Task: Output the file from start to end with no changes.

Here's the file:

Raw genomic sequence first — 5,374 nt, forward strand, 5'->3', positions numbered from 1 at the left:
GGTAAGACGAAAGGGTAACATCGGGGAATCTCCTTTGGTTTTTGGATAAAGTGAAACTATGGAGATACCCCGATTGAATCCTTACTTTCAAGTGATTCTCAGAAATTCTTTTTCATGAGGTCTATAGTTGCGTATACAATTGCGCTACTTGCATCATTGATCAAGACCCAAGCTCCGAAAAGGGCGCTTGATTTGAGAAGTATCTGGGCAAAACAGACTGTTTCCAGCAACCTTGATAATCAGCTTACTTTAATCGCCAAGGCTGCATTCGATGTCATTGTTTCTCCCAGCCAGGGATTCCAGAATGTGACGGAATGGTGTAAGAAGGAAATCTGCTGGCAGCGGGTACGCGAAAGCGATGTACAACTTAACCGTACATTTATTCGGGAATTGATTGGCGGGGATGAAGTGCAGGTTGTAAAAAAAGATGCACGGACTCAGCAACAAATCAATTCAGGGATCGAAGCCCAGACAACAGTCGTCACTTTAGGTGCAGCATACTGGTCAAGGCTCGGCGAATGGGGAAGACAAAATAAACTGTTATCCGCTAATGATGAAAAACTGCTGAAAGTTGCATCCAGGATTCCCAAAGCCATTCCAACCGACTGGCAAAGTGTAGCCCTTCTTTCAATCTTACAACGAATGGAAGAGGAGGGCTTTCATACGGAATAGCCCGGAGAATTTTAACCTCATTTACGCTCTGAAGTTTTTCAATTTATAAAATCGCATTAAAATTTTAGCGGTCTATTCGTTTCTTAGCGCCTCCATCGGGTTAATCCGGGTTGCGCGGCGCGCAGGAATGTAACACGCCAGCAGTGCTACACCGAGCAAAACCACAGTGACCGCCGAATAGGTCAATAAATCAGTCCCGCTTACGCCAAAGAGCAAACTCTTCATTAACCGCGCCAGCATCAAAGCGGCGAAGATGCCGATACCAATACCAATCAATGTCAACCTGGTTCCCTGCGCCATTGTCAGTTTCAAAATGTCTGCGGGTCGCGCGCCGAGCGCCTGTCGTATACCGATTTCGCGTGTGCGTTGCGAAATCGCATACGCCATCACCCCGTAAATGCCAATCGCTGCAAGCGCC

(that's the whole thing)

Raw genomic sequence first — 5,374 nt, forward strand, 5'->3', positions numbered from 1 at the left:
GGTAAGACGAAAGGGTAACATCGGGGAATCTCCTTTGGTTTTTGGATAAAGTGAAACTATGGAGATACCCCGATTGAATCCTTACTTTCAAGTGATTCTCAGAAATTCTTTTTCATGAGGTCTATAGTTGCGTATACAATTGCGCTACTTGCATCATTGATCAAGACCCAAGCTCCGAAAAGGGCGCTTGATTTGAGAAGTATCTGGGCAAAACAGACTGTTTCCAGCAACCTTGATAATCAGCTTACTTTAATCGCCAAGGCTGCATTCGATGTCATTGTTTCTCCCAGCCAGGGATTCCAGAATGTGACGGAATGGTGTAAGAAGGAAATCTGCTGGCAGCGGGTACGCGAAAGCGATGTACAACTTAACCGTACATTTATTCGGGAATTGATTGGCGGGGATGAAGTGCAGGTTGTAAAAAAAGATGCACGGACTCAGCAACAAATCAATTCAGGGATCGAAGCCCAGACAACAGTCGTCACTTTAGGTGCAGCATACTGGTCAAGGCTCGGCGAATGGGGAAGACAAAATAAACTGTTATCCGCTAATGATGAAAAACTGCTGAAAGTTGCATCCAGGATTCCCAAAGCCATTCCAACCGACTGGCAAAGTGTAGCCCTTCTTTCAATCTTACAACGAATGGAAGAGGAGGGCTTTCATACGGAATAGCCCGGAGAATTTTAACCTCATTTACGCTCTGAAGTTTTTCAATTTATAAAATCGCATTAAAATTTTAGCGGTCTATTCGTTTCTTAGCGCCTCCATCGGGTTAATCCGGGTTGCGCGGCGCGCAGGAATGTAACACGCCAGCAGTGCTACACCGAGCAAAACCACAGTGACCGCCGAATAGGTCAATAAATCAGTCCCGCTTACGCCAAAGAGCAAACTCTTCATTAACCGCGCCAGCATCAAAGCGGCGAAGATGCCGATACCAATACCAATCAATGTCAACCTGGTTCCCTGCGCCATTGTCAGTTTCAAAATGTCTGCGGGTCGCGCGCCGAGCGCCTGTCGTATACCGATTTCGCGTGTGCGTTGCGAAATCGCATACGCCATCACCCCGTAAATGCCAATCGCTGCAAGCGCC